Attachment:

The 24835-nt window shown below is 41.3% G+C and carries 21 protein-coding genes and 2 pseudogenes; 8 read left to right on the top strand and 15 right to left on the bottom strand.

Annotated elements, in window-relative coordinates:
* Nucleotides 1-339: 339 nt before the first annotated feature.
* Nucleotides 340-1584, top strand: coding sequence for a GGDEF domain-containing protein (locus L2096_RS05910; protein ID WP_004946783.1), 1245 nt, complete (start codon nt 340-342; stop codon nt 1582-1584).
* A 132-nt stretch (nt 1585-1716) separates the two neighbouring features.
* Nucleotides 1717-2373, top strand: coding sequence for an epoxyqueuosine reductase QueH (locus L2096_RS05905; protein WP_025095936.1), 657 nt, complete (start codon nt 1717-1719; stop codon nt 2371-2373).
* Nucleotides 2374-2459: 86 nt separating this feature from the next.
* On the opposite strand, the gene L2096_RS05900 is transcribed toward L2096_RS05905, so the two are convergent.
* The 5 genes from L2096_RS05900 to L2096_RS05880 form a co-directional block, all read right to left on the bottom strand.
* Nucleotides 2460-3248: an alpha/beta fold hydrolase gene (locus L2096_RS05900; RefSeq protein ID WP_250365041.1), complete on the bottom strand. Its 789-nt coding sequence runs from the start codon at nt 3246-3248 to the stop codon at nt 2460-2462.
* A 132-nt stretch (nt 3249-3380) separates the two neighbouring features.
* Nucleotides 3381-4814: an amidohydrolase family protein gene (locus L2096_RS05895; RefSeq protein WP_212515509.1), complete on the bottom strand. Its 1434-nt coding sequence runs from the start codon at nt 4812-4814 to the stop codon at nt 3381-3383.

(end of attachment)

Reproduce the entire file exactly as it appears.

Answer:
The 24835-nt window shown below is 41.3% G+C and carries 21 protein-coding genes and 2 pseudogenes; 8 read left to right on the top strand and 15 right to left on the bottom strand.

Annotated elements, in window-relative coordinates:
* Nucleotides 1-339: 339 nt before the first annotated feature.
* Nucleotides 340-1584, top strand: coding sequence for a GGDEF domain-containing protein (locus L2096_RS05910; protein ID WP_004946783.1), 1245 nt, complete (start codon nt 340-342; stop codon nt 1582-1584).
* A 132-nt stretch (nt 1585-1716) separates the two neighbouring features.
* Nucleotides 1717-2373, top strand: coding sequence for an epoxyqueuosine reductase QueH (locus L2096_RS05905; protein WP_025095936.1), 657 nt, complete (start codon nt 1717-1719; stop codon nt 2371-2373).
* Nucleotides 2374-2459: 86 nt separating this feature from the next.
* On the opposite strand, the gene L2096_RS05900 is transcribed toward L2096_RS05905, so the two are convergent.
* The 5 genes from L2096_RS05900 to L2096_RS05880 form a co-directional block, all read right to left on the bottom strand.
* Nucleotides 2460-3248: an alpha/beta fold hydrolase gene (locus L2096_RS05900; RefSeq protein ID WP_250365041.1), complete on the bottom strand. Its 789-nt coding sequence runs from the start codon at nt 3246-3248 to the stop codon at nt 2460-2462.
* A 132-nt stretch (nt 3249-3380) separates the two neighbouring features.
* Nucleotides 3381-4814: an amidohydrolase family protein gene (locus L2096_RS05895; RefSeq protein WP_212515509.1), complete on the bottom strand. Its 1434-nt coding sequence runs from the start codon at nt 4812-4814 to the stop codon at nt 3381-3383.